The action in this episode overall is pretty good, particularly the fight on the Gotham rooftops in the rain (I'm a sucker for rain-soaked battles in general). Hugo Strange was also much more well-used in this episode than in the Ventriloquist/Scarface episode from earlier in this season, and out of all of his appearances in the show, this one feels the closest to his characterization in the comics, with how Strange uses another villain to fight Batman on his behalf while simultaneously acknowledging that Batman intrigues him. And, his "The Dark Knight Returns" line is an awesome reference to that classic Batman story (which will get referenced again, much more overtly, in a Season 4 highlight).
That much of the episode takes place on a rain-soaked, overcast gray night does a great job of creating a gloomy mood and atmosphere, which in turn highlights the seriousness of the threat that DAVE poses. Good thing too, because the premise of a robot that shamelessly imitates pre-existing Batman villains could have turned comical, or else DAVE could have come off as a cheap pretender rather than a legitimate threat. But he doesn't. DAVE comes off as legitimately intimidating, powerful, and a worthy foe for Batman, rather than a parody, and that's a good thing.
If this episode has any one weakness, it's that Batgirl's absence is felt. Given that this is the season that went out of it's way to introduce her and is more or less the "Batgirl season", it's odd that she be so totally absent from the finale, especially when she wasn't in the previous episode either. Not to mention that her particular brand of humor could have been a nice counter to DAVE's sardonic sadism. I certainly wouldn't have minded seeing Batgirl's reaction to DAVE, and vice-versa.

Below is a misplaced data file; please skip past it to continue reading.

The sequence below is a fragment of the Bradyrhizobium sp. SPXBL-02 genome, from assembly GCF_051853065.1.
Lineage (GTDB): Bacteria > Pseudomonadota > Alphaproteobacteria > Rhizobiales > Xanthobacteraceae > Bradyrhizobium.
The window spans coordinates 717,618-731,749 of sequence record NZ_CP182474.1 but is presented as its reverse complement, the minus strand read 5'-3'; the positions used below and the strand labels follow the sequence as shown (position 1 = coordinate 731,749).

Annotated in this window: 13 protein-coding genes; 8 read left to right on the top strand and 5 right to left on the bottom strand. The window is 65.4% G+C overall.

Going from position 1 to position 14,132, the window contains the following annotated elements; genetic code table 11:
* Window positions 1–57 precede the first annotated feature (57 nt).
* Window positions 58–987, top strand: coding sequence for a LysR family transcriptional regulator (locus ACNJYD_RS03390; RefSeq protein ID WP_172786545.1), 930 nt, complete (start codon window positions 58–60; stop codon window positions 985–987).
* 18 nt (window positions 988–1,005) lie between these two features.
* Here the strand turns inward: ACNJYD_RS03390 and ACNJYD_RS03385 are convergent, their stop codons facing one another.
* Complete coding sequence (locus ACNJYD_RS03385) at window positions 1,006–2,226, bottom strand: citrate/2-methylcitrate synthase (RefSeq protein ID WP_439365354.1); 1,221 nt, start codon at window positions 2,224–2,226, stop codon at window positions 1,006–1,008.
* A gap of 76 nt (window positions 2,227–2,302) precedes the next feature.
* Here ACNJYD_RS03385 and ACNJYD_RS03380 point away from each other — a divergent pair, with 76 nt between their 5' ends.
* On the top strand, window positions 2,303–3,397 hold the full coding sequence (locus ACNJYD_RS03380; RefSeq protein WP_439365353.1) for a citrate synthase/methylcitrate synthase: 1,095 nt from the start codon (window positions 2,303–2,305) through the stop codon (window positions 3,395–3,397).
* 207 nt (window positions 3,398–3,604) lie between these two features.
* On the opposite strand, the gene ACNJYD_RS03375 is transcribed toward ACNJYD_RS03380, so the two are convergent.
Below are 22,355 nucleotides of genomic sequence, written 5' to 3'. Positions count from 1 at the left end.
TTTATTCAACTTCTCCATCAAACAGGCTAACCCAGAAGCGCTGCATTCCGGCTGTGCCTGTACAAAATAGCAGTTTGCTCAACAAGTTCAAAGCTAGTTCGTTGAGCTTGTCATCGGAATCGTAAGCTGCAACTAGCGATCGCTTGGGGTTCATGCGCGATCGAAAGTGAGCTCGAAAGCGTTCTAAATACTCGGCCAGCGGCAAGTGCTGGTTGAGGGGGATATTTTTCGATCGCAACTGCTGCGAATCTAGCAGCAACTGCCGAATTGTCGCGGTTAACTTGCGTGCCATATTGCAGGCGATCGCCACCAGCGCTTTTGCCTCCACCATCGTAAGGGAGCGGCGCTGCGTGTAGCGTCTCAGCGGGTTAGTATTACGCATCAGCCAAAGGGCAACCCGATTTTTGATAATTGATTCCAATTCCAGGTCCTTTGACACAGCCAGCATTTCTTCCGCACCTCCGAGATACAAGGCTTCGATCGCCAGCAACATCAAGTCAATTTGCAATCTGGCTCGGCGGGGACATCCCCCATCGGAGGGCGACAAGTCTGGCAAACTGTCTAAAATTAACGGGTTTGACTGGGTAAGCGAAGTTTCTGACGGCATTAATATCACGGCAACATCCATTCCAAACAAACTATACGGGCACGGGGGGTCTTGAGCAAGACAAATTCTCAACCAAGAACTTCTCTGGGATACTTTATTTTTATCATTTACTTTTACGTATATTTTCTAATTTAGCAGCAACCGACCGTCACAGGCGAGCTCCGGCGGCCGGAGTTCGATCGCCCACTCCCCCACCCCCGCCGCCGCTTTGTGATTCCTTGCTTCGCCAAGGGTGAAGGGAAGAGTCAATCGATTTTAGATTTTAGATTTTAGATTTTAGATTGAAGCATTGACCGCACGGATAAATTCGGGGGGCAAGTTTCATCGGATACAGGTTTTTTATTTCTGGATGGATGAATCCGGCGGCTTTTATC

But that one small thing doesn't do much to detract from what is otherwise an excellent episode. I always like it when even a rough season of a TV show ends on a high note, and that was definitely the case here.
Final Grade: A
I regret to say that, following the mostly good Season 1 and the exemplary Season 2, this season was a lot rougher in overall quality. It wasn't terrible overall, but the worst episode in the whole series being here, plus another sub-par episode and two more that were not bad but could have gone to other villains who needed more appearances, are all hard things to ignore.
For the record, I do not in any way blame the inclusion of Batgirl. While it is true that my two favorite episodes of this season did not involve her, and all but one of the four worst episodes did, that is mere coincidence. Consider also that my absolute least favorite episode did not feature her, and what's more, many of the best Season 4 and 5 episodes involved her. But really, Batgirl's inclusion did not necessarily mark any kind of significant quality change in either direction. She was simply a fun addition that shook up the status quo, which is not wrong. I also noted from the start that I liked this show's take on Batgirl, and I do. No, this season being weaker has nothing to do with Batgirl.
All that being said, this is indeed a weaker season. It is not a terrible season, and I certainly don't view it in relation to Seasons 1 and 2 that, say, most Arrow fans view that show's third season, but overall this season was indeed weaker than it's two predecessors. It still had plenty of good episodes and moments and a lot to love, however. Tune in next time for when I tackle what is to me the absolute best of the seasons: Season 4.
Thank God we're never going to see Cash Tankenson ever again.
Final Grade: B
Top 10 Episodes:
1. Gotham's Ultimate Criminal Mastermind
2. The Icy Depths
5. A Fistful of Felt
6. Batgirl Begins Two-Parter
7. Fleurs Du Mal
9. The Apprentice
10. A Dark Knight to Remember